Eubie Blake
We won't get too long-winded about Eubie Blake -- there's a whole museum for that -- other than to say that the guy was a national treasure. While stopped here, take a moment to be transported to the early jazz age by a listen to his composition Charleston Rag -- preferably while a street railway car rolls by.
Franz Bornschein
We're now standing outside the Maryland Historical Society, where the papers of Baltimore composer and critic Franz Bornschein are stored. Bornschein's output was often orchestral in nature, but his most commonly recorded work today may well be the flute quartet The french clock, which is popular with school performers.
Francis Scott Key
Everybody knows that Francis Scott Key wrote the country's national anthem while being held on a ship in Baltimore's harbor. Not everyone knows that he died here. Take a moment to read the sign on the front of the church building, describing the composer and his death.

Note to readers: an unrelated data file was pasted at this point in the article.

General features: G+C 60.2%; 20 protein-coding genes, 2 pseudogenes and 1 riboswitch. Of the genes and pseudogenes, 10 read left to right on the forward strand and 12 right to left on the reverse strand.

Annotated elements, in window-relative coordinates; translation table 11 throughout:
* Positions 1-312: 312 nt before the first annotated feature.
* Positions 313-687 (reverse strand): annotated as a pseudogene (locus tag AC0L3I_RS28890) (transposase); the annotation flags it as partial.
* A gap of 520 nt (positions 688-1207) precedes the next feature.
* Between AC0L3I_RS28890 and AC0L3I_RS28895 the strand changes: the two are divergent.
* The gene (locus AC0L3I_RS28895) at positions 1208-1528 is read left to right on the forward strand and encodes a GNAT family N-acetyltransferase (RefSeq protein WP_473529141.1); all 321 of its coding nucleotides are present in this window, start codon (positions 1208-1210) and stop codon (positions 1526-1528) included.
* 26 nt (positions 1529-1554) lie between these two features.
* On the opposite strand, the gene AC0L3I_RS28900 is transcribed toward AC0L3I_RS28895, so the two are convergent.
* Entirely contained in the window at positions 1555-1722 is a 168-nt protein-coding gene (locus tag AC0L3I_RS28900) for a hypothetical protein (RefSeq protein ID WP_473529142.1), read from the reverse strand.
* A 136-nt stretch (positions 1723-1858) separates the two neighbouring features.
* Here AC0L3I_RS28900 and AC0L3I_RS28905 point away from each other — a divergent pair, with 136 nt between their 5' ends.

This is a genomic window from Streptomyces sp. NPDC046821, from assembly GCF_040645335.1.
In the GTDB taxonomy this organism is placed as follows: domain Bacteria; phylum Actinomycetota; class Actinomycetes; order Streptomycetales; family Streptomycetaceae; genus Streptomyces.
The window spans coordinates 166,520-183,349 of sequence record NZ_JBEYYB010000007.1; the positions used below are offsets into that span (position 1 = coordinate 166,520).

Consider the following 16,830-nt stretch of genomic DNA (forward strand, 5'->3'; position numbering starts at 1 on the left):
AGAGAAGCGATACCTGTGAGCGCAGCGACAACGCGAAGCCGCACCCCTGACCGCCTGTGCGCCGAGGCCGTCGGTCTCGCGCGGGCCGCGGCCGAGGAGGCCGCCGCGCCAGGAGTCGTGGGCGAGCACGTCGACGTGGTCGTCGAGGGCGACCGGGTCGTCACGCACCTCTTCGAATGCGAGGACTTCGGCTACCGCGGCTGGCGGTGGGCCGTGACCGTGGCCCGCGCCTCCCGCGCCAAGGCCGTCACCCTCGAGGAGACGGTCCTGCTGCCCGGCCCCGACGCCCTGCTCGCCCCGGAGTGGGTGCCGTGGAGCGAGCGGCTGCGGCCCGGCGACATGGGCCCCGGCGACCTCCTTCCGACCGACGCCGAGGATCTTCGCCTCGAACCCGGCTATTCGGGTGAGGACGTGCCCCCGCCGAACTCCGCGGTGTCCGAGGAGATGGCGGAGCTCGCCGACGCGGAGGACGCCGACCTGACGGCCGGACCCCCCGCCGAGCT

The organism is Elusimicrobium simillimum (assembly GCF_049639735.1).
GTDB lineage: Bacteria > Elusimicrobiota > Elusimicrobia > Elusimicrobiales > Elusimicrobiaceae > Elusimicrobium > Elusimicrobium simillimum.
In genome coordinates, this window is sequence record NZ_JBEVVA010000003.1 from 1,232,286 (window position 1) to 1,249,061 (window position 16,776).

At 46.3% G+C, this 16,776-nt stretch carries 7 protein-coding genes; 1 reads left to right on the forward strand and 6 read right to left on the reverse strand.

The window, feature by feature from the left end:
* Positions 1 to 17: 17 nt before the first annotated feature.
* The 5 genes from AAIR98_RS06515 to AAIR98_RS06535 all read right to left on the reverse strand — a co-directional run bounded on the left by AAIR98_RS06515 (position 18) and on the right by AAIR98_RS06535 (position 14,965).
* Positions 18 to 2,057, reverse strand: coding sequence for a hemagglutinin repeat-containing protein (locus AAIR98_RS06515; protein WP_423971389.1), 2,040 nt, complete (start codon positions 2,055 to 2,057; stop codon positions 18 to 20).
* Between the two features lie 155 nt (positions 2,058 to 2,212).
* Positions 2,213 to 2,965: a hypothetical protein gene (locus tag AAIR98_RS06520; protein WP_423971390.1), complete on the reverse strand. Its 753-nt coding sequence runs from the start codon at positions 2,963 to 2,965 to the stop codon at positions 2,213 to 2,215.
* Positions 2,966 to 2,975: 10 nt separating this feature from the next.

Philip Glass, assorted others
You are now standing outside North America's oldest music conservatory, The Peabody Institute, which now operates as part of The Johns Hopkins University. Along with several of the other composers mentioned in this tour, the list of people educated or employed by Peabody over the years has included Phillipp Glass, Marin Alsop, Tori Amos, Hilary Hahn, André Watts, Elliott Carter, Barry Tuckwell and Leon Fleisher. For all its merits, the Peabody has the kind of complicated, unjust and often embarrassing history shared by many institutions south of the Mason-Dixon line: During much of the 20th century, for example, African American applicants were automatically rejected. The pianist Ellis Larkins may have been the first exception to that policy, according to The Baltimore Sun. Larkins died in 2002. (See http://bit.ly/1WOJKwm) Along with teaching, practice and performance facilities, the Peabody complex is home to the George Peabody Library, categorized by Business Insider as one of the world's 18 greatest libraries.
Many voices